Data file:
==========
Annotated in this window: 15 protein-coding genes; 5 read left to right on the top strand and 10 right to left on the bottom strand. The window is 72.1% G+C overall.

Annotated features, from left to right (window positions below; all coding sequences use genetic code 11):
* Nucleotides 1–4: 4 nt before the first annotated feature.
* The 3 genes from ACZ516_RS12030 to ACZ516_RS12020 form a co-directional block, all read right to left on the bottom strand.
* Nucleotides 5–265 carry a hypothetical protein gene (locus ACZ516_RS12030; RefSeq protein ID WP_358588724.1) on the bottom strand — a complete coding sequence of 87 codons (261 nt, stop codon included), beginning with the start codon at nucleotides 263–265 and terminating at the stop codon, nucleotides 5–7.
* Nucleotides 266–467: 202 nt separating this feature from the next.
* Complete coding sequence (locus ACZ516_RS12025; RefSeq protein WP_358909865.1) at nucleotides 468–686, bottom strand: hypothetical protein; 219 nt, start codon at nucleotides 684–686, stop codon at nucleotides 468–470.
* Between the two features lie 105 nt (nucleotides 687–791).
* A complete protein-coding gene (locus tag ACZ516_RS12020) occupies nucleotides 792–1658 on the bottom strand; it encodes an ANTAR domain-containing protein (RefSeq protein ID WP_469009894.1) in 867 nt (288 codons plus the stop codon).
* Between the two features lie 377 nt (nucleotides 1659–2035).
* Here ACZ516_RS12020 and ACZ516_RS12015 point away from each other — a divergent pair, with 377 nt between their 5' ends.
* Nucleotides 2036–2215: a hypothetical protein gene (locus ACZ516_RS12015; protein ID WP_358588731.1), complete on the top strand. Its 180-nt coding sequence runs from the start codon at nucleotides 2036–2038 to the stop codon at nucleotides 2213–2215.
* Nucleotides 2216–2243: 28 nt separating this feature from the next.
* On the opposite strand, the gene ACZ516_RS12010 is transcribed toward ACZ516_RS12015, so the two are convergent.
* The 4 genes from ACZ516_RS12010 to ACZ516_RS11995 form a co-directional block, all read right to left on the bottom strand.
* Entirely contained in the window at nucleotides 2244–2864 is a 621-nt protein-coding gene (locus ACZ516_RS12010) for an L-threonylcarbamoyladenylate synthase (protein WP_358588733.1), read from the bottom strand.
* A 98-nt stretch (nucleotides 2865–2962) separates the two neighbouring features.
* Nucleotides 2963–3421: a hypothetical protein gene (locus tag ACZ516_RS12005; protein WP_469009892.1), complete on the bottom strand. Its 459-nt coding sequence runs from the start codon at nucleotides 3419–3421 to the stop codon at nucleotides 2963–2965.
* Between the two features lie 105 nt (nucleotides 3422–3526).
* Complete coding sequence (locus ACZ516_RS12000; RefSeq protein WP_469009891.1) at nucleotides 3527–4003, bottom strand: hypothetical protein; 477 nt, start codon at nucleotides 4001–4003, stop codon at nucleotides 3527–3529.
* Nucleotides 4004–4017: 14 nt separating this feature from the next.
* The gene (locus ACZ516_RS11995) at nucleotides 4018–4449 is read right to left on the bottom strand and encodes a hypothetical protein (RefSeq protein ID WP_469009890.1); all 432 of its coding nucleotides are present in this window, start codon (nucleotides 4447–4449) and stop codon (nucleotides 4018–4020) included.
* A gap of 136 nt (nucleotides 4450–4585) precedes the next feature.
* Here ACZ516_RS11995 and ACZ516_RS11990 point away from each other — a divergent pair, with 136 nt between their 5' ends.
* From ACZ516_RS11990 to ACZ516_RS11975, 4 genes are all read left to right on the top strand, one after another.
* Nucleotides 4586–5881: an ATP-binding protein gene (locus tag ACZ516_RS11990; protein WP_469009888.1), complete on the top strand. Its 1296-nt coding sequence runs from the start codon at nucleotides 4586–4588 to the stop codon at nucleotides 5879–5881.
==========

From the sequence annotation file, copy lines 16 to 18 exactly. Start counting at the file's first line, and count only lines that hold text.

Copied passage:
* Entirely contained in the window at nucleotides 2244–2864 is a 621-nt protein-coding gene (locus ACZ516_RS12010) for an L-threonylcarbamoyladenylate synthase (protein WP_358588733.1), read from the bottom strand.
* A 98-nt stretch (nucleotides 2865–2962) separates the two neighbouring features.
* Nucleotides 2963–3421: a hypothetical protein gene (locus tag ACZ516_RS12005; protein WP_469009892.1), complete on the bottom strand. Its 459-nt coding sequence runs from the start codon at nucleotides 3419–3421 to the stop codon at nucleotides 2963–2965.